- Defining organized crime
- Definition in the Organized Crime Convention
- Similarities and differences between organized crime and other forms of crime
- Activities, organization and composition of organized criminal groups
Published in April 2018
Regional Perspective: Eastern and Southern Africa - added in April 2020
This module is a resource for lecturers
Organized crime is characterized by both the nature of the criminal conduct and also by the structure of the criminal group. Under the UN Convention against Transnational Organized Crime, an "organized criminal group" is defined using four criteria:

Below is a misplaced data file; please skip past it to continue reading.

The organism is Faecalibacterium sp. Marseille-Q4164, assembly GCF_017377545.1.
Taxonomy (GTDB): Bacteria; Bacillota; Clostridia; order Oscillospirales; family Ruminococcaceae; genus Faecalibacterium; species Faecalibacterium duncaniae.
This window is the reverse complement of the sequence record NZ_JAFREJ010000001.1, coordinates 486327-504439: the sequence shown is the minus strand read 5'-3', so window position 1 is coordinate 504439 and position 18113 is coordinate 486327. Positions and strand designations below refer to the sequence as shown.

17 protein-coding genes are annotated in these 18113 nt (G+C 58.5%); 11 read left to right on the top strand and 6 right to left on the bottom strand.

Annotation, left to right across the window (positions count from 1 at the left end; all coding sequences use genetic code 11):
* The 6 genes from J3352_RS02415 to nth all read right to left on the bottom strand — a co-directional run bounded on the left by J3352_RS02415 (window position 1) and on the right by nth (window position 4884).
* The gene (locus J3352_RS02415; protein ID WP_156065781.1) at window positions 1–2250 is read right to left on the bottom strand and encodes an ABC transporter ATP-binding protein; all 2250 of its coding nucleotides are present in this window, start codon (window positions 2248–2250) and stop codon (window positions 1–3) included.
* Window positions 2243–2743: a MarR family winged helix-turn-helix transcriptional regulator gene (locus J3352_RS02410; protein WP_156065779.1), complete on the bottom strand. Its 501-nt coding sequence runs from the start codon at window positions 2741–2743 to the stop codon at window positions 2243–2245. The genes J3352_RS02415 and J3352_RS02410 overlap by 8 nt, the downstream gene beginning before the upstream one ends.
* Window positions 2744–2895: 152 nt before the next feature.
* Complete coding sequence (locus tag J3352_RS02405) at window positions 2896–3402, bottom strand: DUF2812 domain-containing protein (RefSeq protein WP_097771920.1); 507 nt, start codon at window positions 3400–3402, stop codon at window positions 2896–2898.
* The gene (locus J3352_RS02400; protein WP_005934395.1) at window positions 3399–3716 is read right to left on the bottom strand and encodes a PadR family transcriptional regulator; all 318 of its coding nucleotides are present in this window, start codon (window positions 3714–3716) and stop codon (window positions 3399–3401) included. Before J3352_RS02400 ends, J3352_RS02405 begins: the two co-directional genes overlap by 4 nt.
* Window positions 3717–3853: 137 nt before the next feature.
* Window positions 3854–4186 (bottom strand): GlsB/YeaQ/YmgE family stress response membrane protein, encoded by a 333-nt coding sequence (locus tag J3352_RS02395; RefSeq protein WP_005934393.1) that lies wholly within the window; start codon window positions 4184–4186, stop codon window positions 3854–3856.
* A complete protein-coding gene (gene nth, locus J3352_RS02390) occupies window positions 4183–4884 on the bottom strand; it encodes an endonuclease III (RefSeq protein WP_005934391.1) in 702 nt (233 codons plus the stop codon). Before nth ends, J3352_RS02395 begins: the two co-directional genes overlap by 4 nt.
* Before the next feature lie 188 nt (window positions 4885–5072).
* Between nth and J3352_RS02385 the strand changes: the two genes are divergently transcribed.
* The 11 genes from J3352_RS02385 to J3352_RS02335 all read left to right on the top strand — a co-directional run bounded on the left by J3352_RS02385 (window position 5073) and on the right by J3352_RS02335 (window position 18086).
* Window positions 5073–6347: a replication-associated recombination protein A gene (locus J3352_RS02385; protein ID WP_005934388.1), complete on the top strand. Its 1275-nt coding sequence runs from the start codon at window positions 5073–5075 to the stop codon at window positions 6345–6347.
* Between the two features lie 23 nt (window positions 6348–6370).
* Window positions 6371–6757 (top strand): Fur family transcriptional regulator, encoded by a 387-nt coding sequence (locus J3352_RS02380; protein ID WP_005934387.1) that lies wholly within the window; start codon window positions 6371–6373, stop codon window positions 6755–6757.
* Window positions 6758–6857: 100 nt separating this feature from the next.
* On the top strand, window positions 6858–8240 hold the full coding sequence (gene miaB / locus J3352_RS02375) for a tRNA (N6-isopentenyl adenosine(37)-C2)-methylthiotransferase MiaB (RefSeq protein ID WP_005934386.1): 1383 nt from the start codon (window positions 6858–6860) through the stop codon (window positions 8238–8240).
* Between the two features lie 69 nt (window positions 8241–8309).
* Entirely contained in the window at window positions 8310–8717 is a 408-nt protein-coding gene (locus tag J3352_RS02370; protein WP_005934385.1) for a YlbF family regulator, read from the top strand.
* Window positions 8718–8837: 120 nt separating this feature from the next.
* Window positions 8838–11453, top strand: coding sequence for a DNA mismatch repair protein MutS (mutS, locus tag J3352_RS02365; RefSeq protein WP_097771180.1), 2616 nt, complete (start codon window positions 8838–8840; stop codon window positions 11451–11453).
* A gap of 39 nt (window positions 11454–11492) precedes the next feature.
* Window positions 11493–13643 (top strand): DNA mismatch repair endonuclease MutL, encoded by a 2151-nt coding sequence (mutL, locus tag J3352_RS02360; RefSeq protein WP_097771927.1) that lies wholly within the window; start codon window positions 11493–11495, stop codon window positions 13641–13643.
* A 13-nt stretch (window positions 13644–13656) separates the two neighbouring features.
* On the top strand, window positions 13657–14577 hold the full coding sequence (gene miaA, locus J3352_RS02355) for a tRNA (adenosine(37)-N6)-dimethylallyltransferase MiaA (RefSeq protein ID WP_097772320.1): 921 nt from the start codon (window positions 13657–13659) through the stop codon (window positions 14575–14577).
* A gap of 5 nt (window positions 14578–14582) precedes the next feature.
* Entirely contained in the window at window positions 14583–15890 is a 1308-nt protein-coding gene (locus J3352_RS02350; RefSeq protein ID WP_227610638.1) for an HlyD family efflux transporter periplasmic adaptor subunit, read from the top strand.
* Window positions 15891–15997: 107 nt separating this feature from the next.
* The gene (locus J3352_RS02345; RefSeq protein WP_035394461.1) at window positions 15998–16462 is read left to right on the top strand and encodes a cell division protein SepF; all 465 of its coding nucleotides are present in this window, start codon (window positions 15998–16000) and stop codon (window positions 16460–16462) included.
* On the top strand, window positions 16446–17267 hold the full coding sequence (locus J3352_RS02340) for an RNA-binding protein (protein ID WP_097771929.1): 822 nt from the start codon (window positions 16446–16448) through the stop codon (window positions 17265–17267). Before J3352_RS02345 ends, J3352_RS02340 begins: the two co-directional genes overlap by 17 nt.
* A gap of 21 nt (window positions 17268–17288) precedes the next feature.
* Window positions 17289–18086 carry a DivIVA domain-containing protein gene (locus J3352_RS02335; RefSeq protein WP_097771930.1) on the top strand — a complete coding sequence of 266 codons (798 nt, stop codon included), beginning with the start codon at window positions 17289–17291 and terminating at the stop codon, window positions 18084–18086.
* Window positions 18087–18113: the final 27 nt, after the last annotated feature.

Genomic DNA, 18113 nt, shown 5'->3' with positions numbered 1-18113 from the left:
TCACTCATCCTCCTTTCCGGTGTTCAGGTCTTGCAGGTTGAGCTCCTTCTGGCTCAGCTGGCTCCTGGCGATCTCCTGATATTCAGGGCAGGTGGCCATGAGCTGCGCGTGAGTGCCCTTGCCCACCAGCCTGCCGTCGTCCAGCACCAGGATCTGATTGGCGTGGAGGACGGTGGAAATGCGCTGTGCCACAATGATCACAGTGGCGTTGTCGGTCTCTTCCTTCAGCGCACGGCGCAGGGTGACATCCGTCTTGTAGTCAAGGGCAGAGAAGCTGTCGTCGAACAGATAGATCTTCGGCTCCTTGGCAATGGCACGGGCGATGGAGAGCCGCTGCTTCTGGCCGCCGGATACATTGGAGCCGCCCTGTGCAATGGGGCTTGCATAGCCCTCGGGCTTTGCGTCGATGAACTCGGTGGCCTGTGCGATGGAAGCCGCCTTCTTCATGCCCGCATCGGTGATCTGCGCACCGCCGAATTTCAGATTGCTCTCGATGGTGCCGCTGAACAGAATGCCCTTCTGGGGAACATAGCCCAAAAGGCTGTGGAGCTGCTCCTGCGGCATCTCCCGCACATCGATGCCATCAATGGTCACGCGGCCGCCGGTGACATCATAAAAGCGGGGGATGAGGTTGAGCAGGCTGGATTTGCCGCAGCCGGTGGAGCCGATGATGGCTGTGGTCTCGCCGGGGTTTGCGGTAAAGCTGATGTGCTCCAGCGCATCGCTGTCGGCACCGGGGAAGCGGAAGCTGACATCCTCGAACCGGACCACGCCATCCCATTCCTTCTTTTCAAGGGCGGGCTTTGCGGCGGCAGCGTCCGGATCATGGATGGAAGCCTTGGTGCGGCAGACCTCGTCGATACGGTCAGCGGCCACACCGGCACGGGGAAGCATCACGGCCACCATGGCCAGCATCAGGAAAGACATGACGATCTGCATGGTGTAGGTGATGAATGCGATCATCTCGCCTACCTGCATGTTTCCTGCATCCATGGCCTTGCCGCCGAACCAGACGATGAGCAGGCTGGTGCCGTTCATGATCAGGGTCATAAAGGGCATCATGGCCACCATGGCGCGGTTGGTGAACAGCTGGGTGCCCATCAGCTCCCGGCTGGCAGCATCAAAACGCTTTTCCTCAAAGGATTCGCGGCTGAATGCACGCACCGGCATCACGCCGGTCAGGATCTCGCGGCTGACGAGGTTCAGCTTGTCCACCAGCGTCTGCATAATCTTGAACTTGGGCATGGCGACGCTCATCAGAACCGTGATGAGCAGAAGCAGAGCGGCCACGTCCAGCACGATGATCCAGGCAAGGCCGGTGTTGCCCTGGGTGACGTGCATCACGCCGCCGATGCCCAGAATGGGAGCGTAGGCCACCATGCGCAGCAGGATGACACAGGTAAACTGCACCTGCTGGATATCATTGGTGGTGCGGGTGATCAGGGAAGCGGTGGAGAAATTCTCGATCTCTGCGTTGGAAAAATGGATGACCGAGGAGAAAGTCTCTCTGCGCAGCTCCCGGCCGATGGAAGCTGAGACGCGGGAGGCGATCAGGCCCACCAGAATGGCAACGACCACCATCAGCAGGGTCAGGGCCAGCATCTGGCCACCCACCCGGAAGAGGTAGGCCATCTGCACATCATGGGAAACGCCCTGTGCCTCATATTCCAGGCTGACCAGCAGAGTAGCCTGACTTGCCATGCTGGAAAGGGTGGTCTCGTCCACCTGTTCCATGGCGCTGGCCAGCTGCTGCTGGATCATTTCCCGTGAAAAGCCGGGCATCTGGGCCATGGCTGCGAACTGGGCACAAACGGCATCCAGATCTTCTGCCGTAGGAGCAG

- A structured group of three or more persons (that was not randomly formed);
- The group exists for a period of time;
- It acts in concert with the aim of committing at least one serious crime (punishable by at least four years of incarceration);
- To obtain, directly or indirectly, a financial or other material benefit.
The three categories of crimes committed by these groups include the provision of illicit services, the provision of illicit goods, and the infiltration of legitimate business or government. The infiltration of legitimate business and government is distinguished from the provision of illicit goods and services most clearly by its characteristic use of extortionate threats. To carry out these activities, organized criminal groups are organized in different ways, often dependent on opportunities.